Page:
Type of surgery - The purpose of surgery is to
remove as much breast cancer tissue as much as
possible

 Lumpectomy - involves removing only the breast lump and some normal
tissue around it.
 Partial (segmental) mastectomy - involves removing more of the breast
tissue than in a lumpectomy. It is usually followed by radiation therapy.
 Simple or total mastectomy- the entire breast is removed but not the
lymph nodes under the arm or muscle tissue from beneath the breast.
 Modified radical mastectomy - involves removing the entire breast and
some of the lymph nodes under the arm
 Radical mastectomy - extensive removal of entire breast, lymph nodes,
and the chest wall muscles under the breast
 Axillary dissection- this operation is done to find out if the breast cancer
has spread to lymph nodes under the arm. Some nodes are removed
and looked at under a microscope.
This shows the right breast being larger than the left.
Look carefully and you can see that the level of the
nipples are not the same and the right nipple is pointing
downwards.
The lump can be seen mainly in the upper part of the
breast. The “pointing down” nipple is better
appreciated in the view from the side.  There is some
discolouration of the skin in the upper outer part of the
right breast and the skin is thin and stretched. The
breast lump is enlarging and with time, without surgery,
the cancer will break through the skin.
This is another lump in the right breast. Here,
the “bulge” caused by the lump can be seen.
The lump is therefore growing in the
superficial parts of the breast tissue
The right nipple is at a lower level than the left nipple. With
the hands down beside the body, this is noticeable already.
However, it becomes more obvious when both arms are
raised.  Both the position and direction of the nipples are
better appreciated. The close up view shows what has been
described. 
This illustrates the importance of going through all the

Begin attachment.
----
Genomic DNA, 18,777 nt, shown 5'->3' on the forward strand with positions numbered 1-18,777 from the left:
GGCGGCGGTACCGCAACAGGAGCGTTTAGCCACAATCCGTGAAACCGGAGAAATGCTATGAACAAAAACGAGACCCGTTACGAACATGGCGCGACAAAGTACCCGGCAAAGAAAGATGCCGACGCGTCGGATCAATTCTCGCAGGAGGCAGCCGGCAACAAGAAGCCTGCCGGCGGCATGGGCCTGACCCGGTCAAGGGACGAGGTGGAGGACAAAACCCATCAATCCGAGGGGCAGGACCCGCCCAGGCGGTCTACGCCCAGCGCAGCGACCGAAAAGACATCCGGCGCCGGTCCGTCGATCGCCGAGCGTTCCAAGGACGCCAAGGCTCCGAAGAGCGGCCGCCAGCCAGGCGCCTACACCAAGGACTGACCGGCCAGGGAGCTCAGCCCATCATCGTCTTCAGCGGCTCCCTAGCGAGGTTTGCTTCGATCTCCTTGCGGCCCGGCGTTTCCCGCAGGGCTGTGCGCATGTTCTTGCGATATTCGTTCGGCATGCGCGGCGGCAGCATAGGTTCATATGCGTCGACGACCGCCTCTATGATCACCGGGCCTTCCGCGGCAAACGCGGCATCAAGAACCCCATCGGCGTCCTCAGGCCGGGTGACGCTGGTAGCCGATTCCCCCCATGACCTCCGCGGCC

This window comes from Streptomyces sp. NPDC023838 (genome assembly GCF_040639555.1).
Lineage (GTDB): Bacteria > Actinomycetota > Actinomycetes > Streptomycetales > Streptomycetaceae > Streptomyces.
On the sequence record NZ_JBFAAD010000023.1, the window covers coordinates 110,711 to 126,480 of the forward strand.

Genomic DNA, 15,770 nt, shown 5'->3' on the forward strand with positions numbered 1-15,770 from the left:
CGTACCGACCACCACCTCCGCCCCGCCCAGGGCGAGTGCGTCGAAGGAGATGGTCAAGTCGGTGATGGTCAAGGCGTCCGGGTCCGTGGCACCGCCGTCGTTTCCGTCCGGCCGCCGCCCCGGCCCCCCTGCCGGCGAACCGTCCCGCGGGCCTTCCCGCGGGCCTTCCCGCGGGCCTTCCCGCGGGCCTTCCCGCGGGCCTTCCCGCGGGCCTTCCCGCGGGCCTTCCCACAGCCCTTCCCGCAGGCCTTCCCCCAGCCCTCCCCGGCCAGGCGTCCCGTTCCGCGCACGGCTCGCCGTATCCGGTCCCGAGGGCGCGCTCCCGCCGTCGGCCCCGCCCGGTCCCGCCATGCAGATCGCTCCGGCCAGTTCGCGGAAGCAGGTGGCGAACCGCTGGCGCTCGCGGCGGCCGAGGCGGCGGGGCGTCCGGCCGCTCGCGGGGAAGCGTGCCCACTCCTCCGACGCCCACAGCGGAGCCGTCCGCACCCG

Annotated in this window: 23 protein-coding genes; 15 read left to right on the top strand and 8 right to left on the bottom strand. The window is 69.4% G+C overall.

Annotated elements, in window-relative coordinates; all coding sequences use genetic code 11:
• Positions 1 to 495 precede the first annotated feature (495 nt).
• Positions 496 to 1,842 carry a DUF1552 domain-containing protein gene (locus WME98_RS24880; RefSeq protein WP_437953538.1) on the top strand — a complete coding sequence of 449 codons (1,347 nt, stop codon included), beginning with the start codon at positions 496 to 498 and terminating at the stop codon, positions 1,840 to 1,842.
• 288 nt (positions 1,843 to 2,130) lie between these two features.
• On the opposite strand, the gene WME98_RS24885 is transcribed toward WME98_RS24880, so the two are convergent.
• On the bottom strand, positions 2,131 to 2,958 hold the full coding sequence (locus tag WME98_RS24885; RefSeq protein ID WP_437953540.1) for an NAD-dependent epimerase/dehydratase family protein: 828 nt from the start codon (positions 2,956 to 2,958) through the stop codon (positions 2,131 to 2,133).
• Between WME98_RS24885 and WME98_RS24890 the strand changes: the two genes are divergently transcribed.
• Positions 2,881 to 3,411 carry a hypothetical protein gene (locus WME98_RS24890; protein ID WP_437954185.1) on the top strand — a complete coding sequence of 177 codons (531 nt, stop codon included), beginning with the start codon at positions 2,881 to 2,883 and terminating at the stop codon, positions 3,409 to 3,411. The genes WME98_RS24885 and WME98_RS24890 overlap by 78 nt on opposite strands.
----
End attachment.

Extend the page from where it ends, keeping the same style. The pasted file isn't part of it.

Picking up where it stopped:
positions while standing and “looking” at your breasts.
There is a “depression” or sunken dip in the skin of the
upper part of the left breast, above the nipple. This is
known as dimpling of the skin. In this patient, even with
the hands down the dimpling is visible. Normally when
the arms are raised this becomes apparent or more
obvious.
Dimpling occurs as a result of a growth deep to the skin
within the breast tissue, that is “drawing” the
surrounding tissue and overlying skin towards it. This is
one character of a cancerous growth in the breast. So,
even without touching or feeling your breasts, you can
see the effects of a growth within your breasts. Hence
the importance of the “LOOK” and “FEEL” aspects of
Self Breast Examination.
The skin of the breast appears patchy red and
“thickened”. This is an example of a type of
breast cancer that looks as if your breast has
an infection. This is a sign of an inflammatory
cancer of the breast
Compare both nipples. The one to your right is drawn
inwards and this is called retraction of the nipple.  The
picture on the right shows the nipple retraction from the
side view.
Mastectomy scar
Mastectomy scar
Chemotherapy
 Chemotherapy (commonly called just "chemo") is the use of cancer-
killing drugs injected into a vein or taken as a pill. These drugs enter the
bloodstream and reach throughout the body. If chemo is given after
surgery it can reduce the chance of breast cancer coming back. Chemo
can also be used as the main treatment for a woman whose cancer has
already spread outside the breast and underarm area or that spreads
widely after the first treatment.
 Chemo may be given before surgery, often to shrink the tumor in order
to make it easier to remove.
 Chemo is given in cycles, with each period of treatment followed by a
break. The total course of treatment usually lasts for 3 to 6 months.
Often several drugs are used together rather than a single drug alone.
 The side effects of chemo depend on the type of drugs used, the
amount given, and the length of treatment.
Radiation Therapy
 Radiation therapy is treatment with high-energy rays (such as x-rays) to
kill or shrink cancer cells. The radiation may come from outside the
body (external radiation) or from radioactive materials placed directly in
the tumor (brachytherapy).
 Radiation therapy may be used to destroy cancer cells remaining in the
breast, chest wall, or underarm area after surgery or, less often, to